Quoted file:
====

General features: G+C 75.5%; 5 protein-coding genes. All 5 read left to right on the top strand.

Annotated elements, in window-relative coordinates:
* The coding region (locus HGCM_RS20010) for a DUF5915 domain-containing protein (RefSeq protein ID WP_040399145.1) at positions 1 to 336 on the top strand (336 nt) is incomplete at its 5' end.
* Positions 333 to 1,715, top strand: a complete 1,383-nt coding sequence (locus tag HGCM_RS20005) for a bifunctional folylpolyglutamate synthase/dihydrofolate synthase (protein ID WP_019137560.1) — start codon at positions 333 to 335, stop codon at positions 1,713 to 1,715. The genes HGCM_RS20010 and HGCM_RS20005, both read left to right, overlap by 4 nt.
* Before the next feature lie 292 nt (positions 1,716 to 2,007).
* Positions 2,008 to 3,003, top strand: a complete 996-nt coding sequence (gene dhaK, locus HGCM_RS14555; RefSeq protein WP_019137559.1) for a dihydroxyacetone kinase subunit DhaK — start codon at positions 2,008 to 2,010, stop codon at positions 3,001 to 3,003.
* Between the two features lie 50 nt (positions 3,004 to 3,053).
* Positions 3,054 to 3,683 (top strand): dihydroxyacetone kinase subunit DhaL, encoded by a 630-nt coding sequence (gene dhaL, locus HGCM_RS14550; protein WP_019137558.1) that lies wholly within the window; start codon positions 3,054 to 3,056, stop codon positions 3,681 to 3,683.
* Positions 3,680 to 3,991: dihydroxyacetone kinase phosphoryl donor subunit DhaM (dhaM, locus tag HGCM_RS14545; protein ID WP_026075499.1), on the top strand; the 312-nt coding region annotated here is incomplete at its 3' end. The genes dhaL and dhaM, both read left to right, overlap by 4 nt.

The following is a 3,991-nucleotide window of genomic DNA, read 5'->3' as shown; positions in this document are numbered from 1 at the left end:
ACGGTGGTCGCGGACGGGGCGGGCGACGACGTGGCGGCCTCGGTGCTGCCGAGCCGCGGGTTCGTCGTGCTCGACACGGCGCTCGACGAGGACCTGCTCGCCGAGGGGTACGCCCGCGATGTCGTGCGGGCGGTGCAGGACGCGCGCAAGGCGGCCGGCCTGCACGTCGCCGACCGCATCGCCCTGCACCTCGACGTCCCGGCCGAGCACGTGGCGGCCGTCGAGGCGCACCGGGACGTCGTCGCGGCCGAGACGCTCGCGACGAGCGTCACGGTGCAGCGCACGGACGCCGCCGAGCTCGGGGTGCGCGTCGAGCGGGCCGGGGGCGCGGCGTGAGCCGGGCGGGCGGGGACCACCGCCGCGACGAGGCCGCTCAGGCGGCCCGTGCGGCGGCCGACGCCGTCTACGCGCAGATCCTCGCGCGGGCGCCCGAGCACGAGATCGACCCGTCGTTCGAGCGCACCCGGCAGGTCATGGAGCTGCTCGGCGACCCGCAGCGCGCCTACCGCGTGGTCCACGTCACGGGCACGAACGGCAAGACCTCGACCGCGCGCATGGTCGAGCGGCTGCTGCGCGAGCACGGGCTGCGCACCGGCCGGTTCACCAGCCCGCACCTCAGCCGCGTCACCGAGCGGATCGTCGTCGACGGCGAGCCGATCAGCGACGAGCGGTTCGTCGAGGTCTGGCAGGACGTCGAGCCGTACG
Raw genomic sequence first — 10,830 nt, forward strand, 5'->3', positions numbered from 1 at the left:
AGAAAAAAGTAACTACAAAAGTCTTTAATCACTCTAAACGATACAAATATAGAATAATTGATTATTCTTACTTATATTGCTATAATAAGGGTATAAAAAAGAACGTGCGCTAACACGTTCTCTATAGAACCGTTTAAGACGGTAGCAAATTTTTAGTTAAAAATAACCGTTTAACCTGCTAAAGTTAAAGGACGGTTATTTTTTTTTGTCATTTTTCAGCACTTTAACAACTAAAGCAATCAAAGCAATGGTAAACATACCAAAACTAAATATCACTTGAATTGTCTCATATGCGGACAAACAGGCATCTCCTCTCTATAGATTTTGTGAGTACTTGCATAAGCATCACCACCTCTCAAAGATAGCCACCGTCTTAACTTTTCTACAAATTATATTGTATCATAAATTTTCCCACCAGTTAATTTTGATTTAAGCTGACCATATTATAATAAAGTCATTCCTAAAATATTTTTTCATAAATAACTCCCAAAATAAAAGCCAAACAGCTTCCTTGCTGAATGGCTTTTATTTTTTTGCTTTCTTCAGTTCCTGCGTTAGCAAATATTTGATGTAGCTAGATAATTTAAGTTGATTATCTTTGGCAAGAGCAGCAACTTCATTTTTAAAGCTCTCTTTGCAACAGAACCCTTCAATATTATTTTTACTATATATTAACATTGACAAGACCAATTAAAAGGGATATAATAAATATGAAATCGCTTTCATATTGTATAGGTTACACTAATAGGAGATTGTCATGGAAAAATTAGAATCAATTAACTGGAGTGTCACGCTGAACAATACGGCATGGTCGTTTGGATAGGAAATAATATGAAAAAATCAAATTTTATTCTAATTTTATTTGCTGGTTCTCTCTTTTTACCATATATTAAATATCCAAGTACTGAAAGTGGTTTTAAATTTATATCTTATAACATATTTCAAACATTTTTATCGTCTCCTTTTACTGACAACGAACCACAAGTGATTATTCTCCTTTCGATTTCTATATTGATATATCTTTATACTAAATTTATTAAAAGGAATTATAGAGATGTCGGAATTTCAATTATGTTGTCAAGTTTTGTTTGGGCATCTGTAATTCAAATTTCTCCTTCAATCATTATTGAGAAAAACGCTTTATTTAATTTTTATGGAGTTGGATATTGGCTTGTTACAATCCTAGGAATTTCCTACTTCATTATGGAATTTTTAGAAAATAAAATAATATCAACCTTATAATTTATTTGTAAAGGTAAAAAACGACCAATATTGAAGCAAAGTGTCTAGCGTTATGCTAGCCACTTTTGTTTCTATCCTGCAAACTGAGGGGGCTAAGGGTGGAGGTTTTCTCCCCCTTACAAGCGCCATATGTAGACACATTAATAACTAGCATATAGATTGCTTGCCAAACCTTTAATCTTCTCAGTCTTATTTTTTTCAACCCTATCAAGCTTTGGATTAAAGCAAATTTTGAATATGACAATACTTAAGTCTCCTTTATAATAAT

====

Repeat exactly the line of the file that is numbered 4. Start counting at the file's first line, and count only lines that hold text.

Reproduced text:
* Positions 333 to 1,715, top strand: a complete 1,383-nt coding sequence (locus tag HGCM_RS20005) for a bifunctional folylpolyglutamate synthase/dihydrofolate synthase (protein ID WP_019137560.1) — start codon at positions 333 to 335, stop codon at positions 1,713 to 1,715. The genes HGCM_RS20010 and HGCM_RS20005, both read left to right, overlap by 4 nt.